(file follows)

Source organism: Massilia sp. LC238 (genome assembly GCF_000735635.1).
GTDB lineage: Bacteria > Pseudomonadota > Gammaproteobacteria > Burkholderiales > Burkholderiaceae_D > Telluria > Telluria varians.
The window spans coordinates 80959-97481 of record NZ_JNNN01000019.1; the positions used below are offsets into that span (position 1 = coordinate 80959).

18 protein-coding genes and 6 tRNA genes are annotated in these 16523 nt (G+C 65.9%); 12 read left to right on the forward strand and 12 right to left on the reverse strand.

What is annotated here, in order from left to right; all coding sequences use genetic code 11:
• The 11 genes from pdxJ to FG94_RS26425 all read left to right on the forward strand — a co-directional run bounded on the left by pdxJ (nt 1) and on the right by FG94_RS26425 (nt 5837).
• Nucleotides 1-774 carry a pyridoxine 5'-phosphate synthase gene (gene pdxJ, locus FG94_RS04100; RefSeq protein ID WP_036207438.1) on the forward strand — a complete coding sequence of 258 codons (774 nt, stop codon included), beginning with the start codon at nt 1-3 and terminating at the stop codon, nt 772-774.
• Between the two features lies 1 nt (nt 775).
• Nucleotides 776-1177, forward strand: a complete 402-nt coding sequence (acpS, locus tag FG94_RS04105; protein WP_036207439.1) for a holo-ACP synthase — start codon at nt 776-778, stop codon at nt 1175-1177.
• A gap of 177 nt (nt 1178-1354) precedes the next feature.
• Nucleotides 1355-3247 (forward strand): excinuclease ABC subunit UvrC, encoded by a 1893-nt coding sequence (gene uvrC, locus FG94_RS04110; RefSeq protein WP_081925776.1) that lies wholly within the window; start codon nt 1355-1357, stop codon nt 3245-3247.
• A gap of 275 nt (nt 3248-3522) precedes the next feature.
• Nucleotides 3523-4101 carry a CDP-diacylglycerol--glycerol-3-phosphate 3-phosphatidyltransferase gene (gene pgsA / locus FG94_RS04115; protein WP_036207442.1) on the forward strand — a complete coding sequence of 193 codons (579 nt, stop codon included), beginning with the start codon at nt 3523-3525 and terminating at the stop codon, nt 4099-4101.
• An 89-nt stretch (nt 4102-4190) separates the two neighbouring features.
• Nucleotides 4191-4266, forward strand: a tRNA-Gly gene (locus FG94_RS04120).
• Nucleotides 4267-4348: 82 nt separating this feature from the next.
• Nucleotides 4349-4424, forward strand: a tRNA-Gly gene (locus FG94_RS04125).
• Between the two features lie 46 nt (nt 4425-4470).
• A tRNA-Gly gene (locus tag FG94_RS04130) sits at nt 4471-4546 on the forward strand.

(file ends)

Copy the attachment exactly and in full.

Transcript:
Source organism: Massilia sp. LC238 (genome assembly GCF_000735635.1).
GTDB lineage: Bacteria > Pseudomonadota > Gammaproteobacteria > Burkholderiales > Burkholderiaceae_D > Telluria > Telluria varians.
The window spans coordinates 80959-97481 of record NZ_JNNN01000019.1; the positions used below are offsets into that span (position 1 = coordinate 80959).

18 protein-coding genes and 6 tRNA genes are annotated in these 16523 nt (G+C 65.9%); 12 read left to right on the forward strand and 12 right to left on the reverse strand.

What is annotated here, in order from left to right; all coding sequences use genetic code 11:
• The 11 genes from pdxJ to FG94_RS26425 all read left to right on the forward strand — a co-directional run bounded on the left by pdxJ (nt 1) and on the right by FG94_RS26425 (nt 5837).
• Nucleotides 1-774 carry a pyridoxine 5'-phosphate synthase gene (gene pdxJ, locus FG94_RS04100; RefSeq protein ID WP_036207438.1) on the forward strand — a complete coding sequence of 258 codons (774 nt, stop codon included), beginning with the start codon at nt 1-3 and terminating at the stop codon, nt 772-774.
• Between the two features lies 1 nt (nt 775).
• Nucleotides 776-1177, forward strand: a complete 402-nt coding sequence (acpS, locus tag FG94_RS04105; protein WP_036207439.1) for a holo-ACP synthase — start codon at nt 776-778, stop codon at nt 1175-1177.
• A gap of 177 nt (nt 1178-1354) precedes the next feature.
• Nucleotides 1355-3247 (forward strand): excinuclease ABC subunit UvrC, encoded by a 1893-nt coding sequence (gene uvrC, locus FG94_RS04110; RefSeq protein WP_081925776.1) that lies wholly within the window; start codon nt 1355-1357, stop codon nt 3245-3247.
• A gap of 275 nt (nt 3248-3522) precedes the next feature.
• Nucleotides 3523-4101 carry a CDP-diacylglycerol--glycerol-3-phosphate 3-phosphatidyltransferase gene (gene pgsA / locus FG94_RS04115; protein WP_036207442.1) on the forward strand — a complete coding sequence of 193 codons (579 nt, stop codon included), beginning with the start codon at nt 3523-3525 and terminating at the stop codon, nt 4099-4101.
• An 89-nt stretch (nt 4102-4190) separates the two neighbouring features.
• Nucleotides 4191-4266, forward strand: a tRNA-Gly gene (locus FG94_RS04120).
• Nucleotides 4267-4348: 82 nt separating this feature from the next.
• Nucleotides 4349-4424, forward strand: a tRNA-Gly gene (locus FG94_RS04125).
• Between the two features lie 46 nt (nt 4425-4470).
• A tRNA-Gly gene (locus tag FG94_RS04130) sits at nt 4471-4546 on the forward strand.